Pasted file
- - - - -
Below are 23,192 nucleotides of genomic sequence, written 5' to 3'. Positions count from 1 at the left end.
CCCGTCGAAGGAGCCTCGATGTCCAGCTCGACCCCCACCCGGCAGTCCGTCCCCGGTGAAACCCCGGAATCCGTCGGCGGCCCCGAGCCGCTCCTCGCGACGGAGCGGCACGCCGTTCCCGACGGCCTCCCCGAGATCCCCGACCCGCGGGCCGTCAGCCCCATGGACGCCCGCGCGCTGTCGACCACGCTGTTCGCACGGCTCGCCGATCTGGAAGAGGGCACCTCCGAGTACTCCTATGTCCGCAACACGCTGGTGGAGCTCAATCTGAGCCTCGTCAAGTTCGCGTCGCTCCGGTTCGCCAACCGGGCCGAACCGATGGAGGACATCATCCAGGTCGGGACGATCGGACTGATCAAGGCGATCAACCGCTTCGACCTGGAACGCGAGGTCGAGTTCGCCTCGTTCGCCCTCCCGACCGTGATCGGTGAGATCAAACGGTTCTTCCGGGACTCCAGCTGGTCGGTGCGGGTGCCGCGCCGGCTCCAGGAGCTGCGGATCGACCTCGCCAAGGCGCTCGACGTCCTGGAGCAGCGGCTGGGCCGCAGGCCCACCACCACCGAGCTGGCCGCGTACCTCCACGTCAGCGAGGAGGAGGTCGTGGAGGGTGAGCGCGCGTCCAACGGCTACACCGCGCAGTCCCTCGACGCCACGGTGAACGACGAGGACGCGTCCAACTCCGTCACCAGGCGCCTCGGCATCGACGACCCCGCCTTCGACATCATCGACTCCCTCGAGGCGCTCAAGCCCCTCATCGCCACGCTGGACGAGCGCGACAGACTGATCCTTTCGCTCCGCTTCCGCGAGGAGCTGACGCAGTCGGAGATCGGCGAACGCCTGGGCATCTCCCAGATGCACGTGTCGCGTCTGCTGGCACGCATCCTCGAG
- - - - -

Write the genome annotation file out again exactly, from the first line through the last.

Below are 23,192 nucleotides of genomic sequence, written 5' to 3'. Positions count from 1 at the left end.
CCCGTCGAAGGAGCCTCGATGTCCAGCTCGACCCCCACCCGGCAGTCCGTCCCCGGTGAAACCCCGGAATCCGTCGGCGGCCCCGAGCCGCTCCTCGCGACGGAGCGGCACGCCGTTCCCGACGGCCTCCCCGAGATCCCCGACCCGCGGGCCGTCAGCCCCATGGACGCCCGCGCGCTGTCGACCACGCTGTTCGCACGGCTCGCCGATCTGGAAGAGGGCACCTCCGAGTACTCCTATGTCCGCAACACGCTGGTGGAGCTCAATCTGAGCCTCGTCAAGTTCGCGTCGCTCCGGTTCGCCAACCGGGCCGAACCGATGGAGGACATCATCCAGGTCGGGACGATCGGACTGATCAAGGCGATCAACCGCTTCGACCTGGAACGCGAGGTCGAGTTCGCCTCGTTCGCCCTCCCGACCGTGATCGGTGAGATCAAACGGTTCTTCCGGGACTCCAGCTGGTCGGTGCGGGTGCCGCGCCGGCTCCAGGAGCTGCGGATCGACCTCGCCAAGGCGCTCGACGTCCTGGAGCAGCGGCTGGGCCGCAGGCCCACCACCACCGAGCTGGCCGCGTACCTCCACGTCAGCGAGGAGGAGGTCGTGGAGGGTGAGCGCGCGTCCAACGGCTACACCGCGCAGTCCCTCGACGCCACGGTGAACGACGAGGACGCGTCCAACTCCGTCACCAGGCGCCTCGGCATCGACGACCCCGCCTTCGACATCATCGACTCCCTCGAGGCGCTCAAGCCCCTCATCGCCACGCTGGACGAGCGCGACAGACTGATCCTTTCGCTCCGCTTCCGCGAGGAGCTGACGCAGTCGGAGATCGGCGAACGCCTGGGCATCTCCCAGATGCACGTGTCGCGTCTGCTGGCACGCATCCTCGAG